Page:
[Glasgow, 29 October 2012] As a result of a lot of hard work on part of feminist campaigners, Scotland again gets a chance to discuss a proposed law to criminalise the purchase of sex. Analysis by Marsha Scott, UK expert to the EWL Observatory on violence against women.
A previous “members bill”—submitted by an individual member of the Scottish Parliament (MSP)—received overwhelming support in its consultation period, but the sponsoring MSP (Trish Godman) did not stand for re-election, and the bill was not continued when she left. Her baton has been picked up by Rhoda Grant, MSP, who has launched a new consultation on a similar bill; the new bill is called “Criminalisation of the Purchase of Sex (Scotland) Bill (2): A proposal for a Bill to make it an offence to purchase sex.” According to Ms. Grant, “This consultation seeks your views on a proposal to tackle the demand side of sexual exploitation. Following Trish Godman’s consultation of the purchase and sale of sex, and related activities, in Scotland I adopted the proposal to criminalise the purchase of sex. I strongly believe that no human being should be reduced down to a commodity, to be bought and sold.” Deadline for submitting contributions is 14 December.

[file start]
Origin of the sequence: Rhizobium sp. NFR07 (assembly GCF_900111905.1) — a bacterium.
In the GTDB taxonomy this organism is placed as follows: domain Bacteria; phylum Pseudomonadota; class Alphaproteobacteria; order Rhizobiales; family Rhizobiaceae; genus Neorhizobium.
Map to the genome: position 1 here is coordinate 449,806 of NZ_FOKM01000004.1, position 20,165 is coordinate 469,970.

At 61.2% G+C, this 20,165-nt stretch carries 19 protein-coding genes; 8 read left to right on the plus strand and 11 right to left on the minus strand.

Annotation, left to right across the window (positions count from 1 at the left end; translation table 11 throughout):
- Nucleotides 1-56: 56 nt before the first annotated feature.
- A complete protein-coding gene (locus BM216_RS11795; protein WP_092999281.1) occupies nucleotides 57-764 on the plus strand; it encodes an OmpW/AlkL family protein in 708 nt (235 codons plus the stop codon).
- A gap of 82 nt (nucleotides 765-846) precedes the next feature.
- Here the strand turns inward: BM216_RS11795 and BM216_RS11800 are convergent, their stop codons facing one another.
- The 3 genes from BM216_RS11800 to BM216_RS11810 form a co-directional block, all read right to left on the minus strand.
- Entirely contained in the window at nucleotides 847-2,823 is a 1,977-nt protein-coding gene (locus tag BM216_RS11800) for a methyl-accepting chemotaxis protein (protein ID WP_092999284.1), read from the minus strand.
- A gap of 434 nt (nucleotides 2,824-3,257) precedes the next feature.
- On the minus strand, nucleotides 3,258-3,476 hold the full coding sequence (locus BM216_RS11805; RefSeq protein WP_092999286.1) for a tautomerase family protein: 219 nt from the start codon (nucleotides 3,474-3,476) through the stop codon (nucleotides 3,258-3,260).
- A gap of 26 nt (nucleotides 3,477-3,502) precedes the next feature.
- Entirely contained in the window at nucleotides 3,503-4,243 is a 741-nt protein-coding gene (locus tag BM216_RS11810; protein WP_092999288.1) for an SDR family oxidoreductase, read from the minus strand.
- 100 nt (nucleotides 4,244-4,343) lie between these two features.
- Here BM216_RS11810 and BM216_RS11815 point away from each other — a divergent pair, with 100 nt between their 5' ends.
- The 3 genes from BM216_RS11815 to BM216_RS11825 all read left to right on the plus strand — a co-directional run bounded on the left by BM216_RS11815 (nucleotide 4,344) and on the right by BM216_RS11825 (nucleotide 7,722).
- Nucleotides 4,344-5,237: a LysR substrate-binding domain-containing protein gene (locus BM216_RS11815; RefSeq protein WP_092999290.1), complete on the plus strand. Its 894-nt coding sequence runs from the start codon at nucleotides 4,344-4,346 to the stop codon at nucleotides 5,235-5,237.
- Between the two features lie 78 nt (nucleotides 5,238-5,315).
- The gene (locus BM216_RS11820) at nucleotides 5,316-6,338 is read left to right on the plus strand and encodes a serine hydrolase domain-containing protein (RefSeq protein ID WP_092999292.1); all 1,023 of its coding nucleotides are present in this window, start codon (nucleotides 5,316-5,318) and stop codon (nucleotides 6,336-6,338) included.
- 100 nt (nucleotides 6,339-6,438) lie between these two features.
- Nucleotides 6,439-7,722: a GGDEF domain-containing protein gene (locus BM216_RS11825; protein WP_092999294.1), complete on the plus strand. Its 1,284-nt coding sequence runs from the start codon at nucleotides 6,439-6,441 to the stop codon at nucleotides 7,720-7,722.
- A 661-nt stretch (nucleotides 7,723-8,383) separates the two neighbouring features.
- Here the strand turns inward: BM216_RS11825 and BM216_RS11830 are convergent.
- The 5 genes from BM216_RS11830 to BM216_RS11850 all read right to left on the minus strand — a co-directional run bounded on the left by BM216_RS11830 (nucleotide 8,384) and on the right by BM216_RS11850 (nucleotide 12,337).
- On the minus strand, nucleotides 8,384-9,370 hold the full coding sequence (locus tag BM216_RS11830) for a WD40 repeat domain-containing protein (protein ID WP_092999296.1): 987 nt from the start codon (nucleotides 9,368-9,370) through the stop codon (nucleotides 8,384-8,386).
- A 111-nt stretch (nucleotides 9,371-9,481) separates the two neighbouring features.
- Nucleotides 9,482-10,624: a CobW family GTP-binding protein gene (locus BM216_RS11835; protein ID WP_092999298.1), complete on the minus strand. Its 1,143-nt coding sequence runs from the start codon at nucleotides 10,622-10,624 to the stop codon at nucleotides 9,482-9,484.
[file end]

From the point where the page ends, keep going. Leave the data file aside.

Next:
This government (and the previous one) works from a gendered definition of violence against women (VAW) and identifies prostitution as a form of VAW. The VAW sector, led by The Women’s Support Project in Glasgow, has long worked to build awareness that prostitution is a survival activity driven by poverty, homelessness, the experience of violence and abuse and drug and alcohol addiction. The VAW sector in Scotland views prostitution as inextricably linked to other forms of commercial sexual exploitation such as human trafficking, pornography, lap-dancing, stripping, pole dancing and table dancing. All these activities are harmful for the individuals involved and have a negative impact on society as a whole.
We are hopeful that the bill will attract cross-party support, although of course the sex industry lobby is hard at work. The consultation ends in December, and we look forward to the vote in 2014. Watch this space!